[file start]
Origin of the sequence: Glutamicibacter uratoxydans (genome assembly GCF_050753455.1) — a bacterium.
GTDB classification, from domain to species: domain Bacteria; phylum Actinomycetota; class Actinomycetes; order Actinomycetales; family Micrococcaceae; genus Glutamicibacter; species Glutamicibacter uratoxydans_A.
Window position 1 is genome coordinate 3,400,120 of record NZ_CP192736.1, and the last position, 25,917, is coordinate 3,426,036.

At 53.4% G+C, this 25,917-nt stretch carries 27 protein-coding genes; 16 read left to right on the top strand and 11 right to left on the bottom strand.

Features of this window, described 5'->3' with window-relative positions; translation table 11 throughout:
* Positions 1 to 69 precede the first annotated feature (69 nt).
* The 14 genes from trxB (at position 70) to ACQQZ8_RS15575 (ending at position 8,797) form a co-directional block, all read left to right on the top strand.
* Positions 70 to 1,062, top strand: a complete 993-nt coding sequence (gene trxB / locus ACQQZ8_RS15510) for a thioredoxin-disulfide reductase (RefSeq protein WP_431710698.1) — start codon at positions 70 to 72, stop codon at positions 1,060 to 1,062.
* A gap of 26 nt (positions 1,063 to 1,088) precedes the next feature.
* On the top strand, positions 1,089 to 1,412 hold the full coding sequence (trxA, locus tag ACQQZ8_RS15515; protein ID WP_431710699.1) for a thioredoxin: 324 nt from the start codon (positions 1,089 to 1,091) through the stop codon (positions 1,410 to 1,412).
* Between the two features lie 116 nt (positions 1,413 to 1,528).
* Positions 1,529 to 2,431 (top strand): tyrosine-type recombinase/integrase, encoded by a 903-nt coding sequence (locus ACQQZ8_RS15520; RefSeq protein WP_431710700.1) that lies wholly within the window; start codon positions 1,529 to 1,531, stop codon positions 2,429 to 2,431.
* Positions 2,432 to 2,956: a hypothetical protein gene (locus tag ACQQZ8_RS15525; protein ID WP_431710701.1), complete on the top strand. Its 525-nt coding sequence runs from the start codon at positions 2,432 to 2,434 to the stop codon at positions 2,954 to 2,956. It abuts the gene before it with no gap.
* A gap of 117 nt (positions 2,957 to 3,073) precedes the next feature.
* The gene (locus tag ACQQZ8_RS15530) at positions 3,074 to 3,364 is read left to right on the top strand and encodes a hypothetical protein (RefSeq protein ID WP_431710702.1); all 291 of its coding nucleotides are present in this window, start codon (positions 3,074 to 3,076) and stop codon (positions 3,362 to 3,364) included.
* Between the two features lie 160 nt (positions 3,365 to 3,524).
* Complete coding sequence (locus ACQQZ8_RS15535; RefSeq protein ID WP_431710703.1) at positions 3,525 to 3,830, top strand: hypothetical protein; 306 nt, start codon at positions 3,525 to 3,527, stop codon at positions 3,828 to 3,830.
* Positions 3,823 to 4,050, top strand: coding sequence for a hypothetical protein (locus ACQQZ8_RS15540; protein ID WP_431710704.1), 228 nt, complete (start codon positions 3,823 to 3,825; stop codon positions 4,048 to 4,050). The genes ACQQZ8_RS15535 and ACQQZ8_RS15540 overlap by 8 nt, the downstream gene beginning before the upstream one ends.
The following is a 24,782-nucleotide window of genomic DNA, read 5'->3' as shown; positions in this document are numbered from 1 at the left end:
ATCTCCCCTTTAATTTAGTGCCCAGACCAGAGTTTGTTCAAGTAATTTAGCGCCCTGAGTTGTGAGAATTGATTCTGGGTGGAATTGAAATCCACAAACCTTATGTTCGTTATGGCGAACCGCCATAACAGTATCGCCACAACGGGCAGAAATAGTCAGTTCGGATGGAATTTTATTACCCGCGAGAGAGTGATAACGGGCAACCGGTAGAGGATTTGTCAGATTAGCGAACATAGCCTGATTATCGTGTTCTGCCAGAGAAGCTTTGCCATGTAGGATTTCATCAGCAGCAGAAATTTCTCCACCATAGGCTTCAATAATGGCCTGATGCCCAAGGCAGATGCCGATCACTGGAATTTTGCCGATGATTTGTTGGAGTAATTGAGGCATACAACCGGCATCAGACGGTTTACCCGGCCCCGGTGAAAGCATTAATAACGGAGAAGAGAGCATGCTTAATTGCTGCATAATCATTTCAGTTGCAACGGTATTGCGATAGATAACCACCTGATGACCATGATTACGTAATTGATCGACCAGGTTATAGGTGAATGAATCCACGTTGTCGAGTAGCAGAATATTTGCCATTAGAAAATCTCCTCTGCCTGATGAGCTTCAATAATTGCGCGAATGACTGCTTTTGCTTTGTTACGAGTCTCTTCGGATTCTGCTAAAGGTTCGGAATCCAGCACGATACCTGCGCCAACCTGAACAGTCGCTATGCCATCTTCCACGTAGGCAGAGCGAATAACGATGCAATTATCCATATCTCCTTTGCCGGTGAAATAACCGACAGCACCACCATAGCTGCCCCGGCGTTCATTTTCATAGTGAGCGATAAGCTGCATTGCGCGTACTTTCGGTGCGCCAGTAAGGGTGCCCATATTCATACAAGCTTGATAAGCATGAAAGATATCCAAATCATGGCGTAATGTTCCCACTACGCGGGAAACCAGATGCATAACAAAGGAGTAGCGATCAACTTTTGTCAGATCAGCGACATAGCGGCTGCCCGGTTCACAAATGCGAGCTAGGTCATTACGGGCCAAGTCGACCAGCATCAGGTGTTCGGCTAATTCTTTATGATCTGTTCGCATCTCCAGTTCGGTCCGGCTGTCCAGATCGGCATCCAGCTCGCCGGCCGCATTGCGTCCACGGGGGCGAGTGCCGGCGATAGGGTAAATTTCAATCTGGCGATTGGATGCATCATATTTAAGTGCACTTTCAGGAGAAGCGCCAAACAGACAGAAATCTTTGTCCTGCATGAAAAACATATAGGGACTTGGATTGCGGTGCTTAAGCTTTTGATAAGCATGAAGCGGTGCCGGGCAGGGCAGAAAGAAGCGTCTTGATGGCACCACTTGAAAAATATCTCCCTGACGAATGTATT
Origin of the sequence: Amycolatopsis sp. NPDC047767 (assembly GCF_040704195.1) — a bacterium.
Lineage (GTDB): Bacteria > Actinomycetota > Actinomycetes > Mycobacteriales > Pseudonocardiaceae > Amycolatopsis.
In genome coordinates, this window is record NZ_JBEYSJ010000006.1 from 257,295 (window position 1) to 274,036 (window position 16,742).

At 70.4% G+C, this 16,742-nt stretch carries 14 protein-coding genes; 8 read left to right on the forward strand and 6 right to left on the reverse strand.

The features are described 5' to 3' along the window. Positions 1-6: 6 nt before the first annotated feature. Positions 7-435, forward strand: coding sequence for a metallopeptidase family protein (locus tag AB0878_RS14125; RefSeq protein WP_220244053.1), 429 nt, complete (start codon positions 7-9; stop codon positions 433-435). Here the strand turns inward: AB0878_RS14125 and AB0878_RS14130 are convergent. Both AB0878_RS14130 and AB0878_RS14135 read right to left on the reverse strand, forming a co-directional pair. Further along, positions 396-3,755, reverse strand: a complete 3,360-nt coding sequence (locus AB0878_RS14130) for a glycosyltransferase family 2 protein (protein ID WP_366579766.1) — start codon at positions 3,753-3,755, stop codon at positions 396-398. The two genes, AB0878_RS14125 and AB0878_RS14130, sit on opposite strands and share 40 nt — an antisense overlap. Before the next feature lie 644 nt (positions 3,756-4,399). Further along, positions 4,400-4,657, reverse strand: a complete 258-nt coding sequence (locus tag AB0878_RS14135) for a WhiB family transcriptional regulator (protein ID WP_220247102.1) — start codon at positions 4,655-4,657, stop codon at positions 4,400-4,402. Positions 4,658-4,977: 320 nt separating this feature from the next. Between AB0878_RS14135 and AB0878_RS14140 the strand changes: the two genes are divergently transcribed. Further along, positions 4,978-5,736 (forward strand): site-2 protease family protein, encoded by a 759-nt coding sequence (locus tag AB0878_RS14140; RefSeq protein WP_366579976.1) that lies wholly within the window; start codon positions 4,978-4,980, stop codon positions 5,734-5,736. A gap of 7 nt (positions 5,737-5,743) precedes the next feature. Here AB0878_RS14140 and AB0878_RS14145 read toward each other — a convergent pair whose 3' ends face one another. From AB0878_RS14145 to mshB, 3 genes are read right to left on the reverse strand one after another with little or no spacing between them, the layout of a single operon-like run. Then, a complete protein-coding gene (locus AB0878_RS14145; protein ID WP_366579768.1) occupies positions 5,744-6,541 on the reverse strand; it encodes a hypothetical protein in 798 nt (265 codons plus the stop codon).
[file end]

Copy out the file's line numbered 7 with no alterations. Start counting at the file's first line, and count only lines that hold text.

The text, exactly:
* The 14 genes from trxB (at position 70) to ACQQZ8_RS15575 (ending at position 8,797) form a co-directional block, all read left to right on the top strand.